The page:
If by today you haven’t been pulled into a Facebook debate about “Net Neutrality,” you have my sincerest envy. For those of you not familiar with the concept, Net Neutrality is a scheme whereby the Federal government would mandate that internet service providers like Comcast provide the same access at the same price for heavy content use (streaming 200 high-definition Netflix movies per month) as for light content use (reading Fly in My Bourbon once per week). This is little different than if a President Bushama signed an executive order requiring all delivery services (e.g., USPS, Fedex, UPS) to charge the exact same for mailing a letter to Altoona, Pa., as for shipping three cows to Gjirokastër, Albania. The economically predictable result would be less competition, fewer market entrants, less innovation, and a boon to extreme users subsidized by everyone else. But give this bad idea an appealing name (“What is this you are against neutrality, you commie fascist eater of worms!?”), and every IT guy in America becomes a lobbyist for Obamacare of the internet.

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I’m never on the forefront of popular culture. If it weren’t for my wife, I’d still be wearing my pleated khakis from the 90s. The same is true with tv shows. Breaking Bad premiered in 2008. I watched my first episode, and then the entire season, in fall 2013 after the season finale had aired. My new Benny-come-lately show is The Blacklist, starring James Spader as a Mensa-intelligent master criminal working with the FBI to catch even worse bad guys than he. Having recently Netflixed the first 22 episodes in a one month period, you can say I am addicted. It’s no Breaking Bad, though. Typical of network series, The Blacklist is spoilt by slick production standards and J Crew model-looking costars. That said, the characters, especially Raymond Reddington, are compellingly cool as they maneuver through an epic storyline laced with fast-paced mini-plots. My biggest gripe is the subliminal (and occasionally explicit) support for the NSA and its Orwellian surveillance machine, which Edward Snowden aptly labeled as turnkey tyranny. Which is why I root for bad guy Reddington, who avoided the US globalist dragnet until he voluntarily surrendered in the show’s pilot.

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One of my most loaned books is In Defense of Food by Michael Pollan (2008). The first three sentences: “Eat Food. Mostly plants. Not too much.” Pollan is an advocate of natural foods but a critic of nutritionism, and he writes lively of food history and lab-created frankenfoods which Pollan argues are the root of downers like cancer and heart disease. As someone who reduced elevated cholesterol and blood pressure solely through healthier eating and exercise, I was keen on Pollan’s message. That is, until yesterday, when Pollan went full food nazi on his Facebook page, recommending that Obama issue an executive order mandating a National Food Policy. So I posted this response: “Michael, I loved your ‘In Defense of Food’; in fact, that may well be one of my top ten most shared books. But what makes you think that desires equal results, or stated differently, what government program or regulation or “War-on” eliminated poverty, drugs, the dearth of surgeons, etc? Your food commissars are no more likely to eliminate Cheetos from Americans’ pantries than Richard Nixon was able to weed out Mary Jane from Grateful Dead concert grounds.”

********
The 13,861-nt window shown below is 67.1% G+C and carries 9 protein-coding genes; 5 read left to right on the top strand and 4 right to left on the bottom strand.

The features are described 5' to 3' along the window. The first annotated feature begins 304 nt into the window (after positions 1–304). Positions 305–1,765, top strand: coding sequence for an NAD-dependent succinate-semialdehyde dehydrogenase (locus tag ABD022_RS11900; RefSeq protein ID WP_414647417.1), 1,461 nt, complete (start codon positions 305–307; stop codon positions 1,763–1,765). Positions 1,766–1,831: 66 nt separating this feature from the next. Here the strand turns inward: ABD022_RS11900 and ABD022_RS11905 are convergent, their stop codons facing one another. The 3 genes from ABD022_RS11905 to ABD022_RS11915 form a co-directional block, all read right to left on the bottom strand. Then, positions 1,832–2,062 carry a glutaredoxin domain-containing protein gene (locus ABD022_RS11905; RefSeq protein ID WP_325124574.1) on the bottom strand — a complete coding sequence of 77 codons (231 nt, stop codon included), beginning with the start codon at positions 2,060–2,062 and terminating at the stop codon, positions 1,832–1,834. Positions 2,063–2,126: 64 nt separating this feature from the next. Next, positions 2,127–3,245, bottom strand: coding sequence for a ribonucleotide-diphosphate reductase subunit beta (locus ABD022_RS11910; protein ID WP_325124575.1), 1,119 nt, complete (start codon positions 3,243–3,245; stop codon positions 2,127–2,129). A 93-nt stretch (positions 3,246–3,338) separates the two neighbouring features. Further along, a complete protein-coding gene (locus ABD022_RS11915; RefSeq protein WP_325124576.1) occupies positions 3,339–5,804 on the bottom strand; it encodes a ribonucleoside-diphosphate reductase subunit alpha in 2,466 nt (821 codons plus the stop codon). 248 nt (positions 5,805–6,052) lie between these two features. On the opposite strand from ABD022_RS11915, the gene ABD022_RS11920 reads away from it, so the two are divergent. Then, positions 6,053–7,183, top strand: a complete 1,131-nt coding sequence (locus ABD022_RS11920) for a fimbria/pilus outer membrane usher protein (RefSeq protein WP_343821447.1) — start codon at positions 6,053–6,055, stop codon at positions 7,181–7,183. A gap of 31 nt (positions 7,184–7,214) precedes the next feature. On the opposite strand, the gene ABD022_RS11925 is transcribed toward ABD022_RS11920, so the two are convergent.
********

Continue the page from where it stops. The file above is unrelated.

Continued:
Eat that, Michael Pollan.

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Tinfoil Hat Wearing Candidate Wins 39% of Vote

This wasn’t a headline in Wednesday’s Pittsburgh Post-Gazette, but it should have been. I was, after all, the only candidate for state office endorsed by the Keystone Cannabis Coalition and who advocated a return to the gold standard.

The 45th district is a lonely one for Republicans, who comprise about 25% of the registered voters. That I nearly cracked 40% of the vote with an openly libertarian campaign is a win in my books. As for the 60% who preferred a stalwart defender of government-owned liquor stores, well, I will not be inviting you for dinner anytime soon.

Many have asked about my plans for the future. Will I run again? Can you beat Tim Murphy in arm wrestling? Do I have a beard guy or do I trim it myself? For now, those are my secrets. But as time progresses, I will share my thoughts on these and many issues that you didn’t even know were issues.

Stay tuned.